Nice to Meteor

What happened here, just after 6pm?

What happened here, just after 6pm?

Swanning around with our cycling group on different days is freeing up chances for more people to get involved. Billi, who proposed the idea of a cycling group, was able to make it for the first time and he and Mark had never met before. He also got to meet John – our new group leader from Free Wheel North, too.

John planned an interesting route along the canal side using the national cycle routes with which we’re becoming so much more familiar and better able to connect, to plan our own journeys. We saw an array of beautiful reeds and grasses along the way, as well as Clovers, Vetch and Birdsfoot Trefoil. That reminded me to bring a loupe and our Flower Keys Guidebook to take a closer look (and a breather) next time. We saw Heron and Swan to with Cygnets, much grown from our previous encounter.

After linking up routes I’d been (kind of) aware of but not known the connection points, I saw extended possibilities for creating my own safe cycling routes for daily, practical cycling needs. John painted a picture of the historical canal side, too, as we saw the remnants of huge flood gates built to protect Glasgow from the effects of flooding, should the Maryhill Locks fall victim to attack during WWII. Given the mass of water contained, the effect would have been devastating and this really opened our eyes to the abundant historical clues along the ways.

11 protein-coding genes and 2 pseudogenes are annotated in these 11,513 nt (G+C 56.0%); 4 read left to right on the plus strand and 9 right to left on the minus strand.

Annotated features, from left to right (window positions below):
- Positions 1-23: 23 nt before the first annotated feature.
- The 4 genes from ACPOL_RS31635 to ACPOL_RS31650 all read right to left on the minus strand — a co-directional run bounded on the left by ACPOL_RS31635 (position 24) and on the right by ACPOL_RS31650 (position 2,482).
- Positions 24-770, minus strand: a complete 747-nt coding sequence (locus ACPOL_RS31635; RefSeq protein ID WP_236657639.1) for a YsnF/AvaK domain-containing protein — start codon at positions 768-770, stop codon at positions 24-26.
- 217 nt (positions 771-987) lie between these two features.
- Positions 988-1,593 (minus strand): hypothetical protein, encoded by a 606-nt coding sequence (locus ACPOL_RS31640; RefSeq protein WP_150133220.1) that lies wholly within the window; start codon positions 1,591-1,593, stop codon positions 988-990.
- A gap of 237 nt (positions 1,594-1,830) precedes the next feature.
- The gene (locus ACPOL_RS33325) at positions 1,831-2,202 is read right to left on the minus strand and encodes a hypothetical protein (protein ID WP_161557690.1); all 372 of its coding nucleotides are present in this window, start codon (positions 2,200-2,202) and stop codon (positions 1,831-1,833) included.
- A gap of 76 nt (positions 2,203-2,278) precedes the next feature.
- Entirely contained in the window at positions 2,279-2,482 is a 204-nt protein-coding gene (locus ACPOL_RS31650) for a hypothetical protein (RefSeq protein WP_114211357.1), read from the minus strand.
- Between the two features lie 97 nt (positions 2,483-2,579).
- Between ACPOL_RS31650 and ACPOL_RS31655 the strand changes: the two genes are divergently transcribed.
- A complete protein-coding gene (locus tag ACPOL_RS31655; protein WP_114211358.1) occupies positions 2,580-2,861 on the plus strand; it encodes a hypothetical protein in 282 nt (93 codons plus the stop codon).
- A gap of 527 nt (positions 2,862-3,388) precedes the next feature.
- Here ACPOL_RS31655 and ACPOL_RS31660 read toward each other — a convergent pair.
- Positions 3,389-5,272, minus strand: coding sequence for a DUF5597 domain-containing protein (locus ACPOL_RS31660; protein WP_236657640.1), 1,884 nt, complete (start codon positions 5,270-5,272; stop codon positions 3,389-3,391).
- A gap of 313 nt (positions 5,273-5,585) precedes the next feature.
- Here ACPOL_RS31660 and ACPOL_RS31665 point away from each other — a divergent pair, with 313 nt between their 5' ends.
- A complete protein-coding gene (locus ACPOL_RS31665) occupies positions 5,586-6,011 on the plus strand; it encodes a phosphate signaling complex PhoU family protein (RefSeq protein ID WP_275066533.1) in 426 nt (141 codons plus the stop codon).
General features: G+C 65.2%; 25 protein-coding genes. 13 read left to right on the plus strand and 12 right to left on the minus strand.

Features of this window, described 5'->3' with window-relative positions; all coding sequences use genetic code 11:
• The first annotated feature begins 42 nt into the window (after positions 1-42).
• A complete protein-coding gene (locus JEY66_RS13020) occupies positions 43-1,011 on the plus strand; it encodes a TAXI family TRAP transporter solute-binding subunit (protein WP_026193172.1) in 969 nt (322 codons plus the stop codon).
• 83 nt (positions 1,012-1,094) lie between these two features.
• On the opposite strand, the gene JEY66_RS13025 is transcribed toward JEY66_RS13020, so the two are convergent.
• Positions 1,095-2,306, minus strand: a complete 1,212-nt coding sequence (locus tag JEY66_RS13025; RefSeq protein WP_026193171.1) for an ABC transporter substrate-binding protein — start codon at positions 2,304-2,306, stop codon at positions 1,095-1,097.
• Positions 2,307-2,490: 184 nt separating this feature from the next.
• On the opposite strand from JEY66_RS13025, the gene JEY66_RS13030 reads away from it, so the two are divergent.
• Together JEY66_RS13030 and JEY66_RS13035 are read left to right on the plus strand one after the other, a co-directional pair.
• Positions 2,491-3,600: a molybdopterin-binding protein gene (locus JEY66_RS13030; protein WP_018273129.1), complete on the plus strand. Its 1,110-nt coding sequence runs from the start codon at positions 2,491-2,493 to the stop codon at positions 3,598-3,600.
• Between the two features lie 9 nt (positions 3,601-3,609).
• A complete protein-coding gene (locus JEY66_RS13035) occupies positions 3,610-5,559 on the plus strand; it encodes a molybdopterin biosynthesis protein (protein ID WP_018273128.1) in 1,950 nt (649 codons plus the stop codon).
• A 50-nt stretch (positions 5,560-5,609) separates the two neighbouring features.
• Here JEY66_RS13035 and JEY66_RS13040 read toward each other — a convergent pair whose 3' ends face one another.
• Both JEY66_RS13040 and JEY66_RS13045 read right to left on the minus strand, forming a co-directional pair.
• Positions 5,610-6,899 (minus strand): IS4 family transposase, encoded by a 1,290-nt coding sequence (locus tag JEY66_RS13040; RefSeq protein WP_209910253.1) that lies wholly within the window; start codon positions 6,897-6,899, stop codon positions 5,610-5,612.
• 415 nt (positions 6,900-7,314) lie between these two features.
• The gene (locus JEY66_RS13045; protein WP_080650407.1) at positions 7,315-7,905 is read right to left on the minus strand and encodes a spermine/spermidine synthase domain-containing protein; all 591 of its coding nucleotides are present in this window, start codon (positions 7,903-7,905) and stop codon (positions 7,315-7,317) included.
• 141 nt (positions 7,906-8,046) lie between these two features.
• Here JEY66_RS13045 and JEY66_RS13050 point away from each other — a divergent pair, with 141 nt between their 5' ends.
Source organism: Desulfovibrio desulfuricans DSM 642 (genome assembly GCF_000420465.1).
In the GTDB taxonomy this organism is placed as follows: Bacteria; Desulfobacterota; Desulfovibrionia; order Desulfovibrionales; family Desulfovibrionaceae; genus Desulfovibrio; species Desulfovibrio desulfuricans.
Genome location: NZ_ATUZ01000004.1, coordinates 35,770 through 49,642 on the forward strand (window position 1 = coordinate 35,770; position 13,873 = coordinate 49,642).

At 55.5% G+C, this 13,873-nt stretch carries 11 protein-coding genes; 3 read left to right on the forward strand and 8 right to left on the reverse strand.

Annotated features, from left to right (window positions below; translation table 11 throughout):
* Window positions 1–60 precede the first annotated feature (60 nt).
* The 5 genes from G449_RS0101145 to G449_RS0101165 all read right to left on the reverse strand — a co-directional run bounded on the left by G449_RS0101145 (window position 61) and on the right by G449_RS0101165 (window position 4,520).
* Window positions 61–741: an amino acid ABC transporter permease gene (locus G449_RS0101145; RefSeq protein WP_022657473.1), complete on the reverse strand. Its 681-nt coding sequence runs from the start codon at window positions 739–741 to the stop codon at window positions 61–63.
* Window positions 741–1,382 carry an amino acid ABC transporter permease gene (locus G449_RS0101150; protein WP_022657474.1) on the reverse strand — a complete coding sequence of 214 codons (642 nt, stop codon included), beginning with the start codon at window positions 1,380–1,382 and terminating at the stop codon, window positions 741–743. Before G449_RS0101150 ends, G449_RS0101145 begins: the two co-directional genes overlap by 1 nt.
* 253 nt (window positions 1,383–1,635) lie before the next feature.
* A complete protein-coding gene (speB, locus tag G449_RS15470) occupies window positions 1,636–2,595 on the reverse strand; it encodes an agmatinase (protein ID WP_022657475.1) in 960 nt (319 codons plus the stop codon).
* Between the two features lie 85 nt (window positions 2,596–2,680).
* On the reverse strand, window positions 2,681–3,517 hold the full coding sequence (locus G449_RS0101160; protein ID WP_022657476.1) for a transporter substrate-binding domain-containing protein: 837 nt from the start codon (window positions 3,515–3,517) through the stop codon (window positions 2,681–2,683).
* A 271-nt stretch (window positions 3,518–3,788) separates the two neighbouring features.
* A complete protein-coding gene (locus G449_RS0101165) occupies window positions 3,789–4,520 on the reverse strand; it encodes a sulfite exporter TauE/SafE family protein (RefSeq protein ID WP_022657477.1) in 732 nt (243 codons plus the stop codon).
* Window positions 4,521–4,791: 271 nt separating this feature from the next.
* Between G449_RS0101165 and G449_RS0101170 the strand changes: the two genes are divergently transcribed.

We even saw the site where the High Possil Meteorite was found in 1804. One of only four to have been recorded in Scotland it is now on display as part of the Hunterian Collection, which will soon be moving to the newly refurbished Kelvinhall – so another trip to plan together, to see that.

We also learned about the location of the remains of the miners’ cottages, giving a very different picture of the local landscape in years gone by, before heading back for our coffee and biscuits and even more of a good old chat.

While the prospect of social interaction may be a bit of a stressor beforehand, we see how a shared interest can help to overcome such barriers and leave us with some very pleasant experiences and memories. Thanks, John, for a really enjoyable trip – we look forward to many more, naturally!

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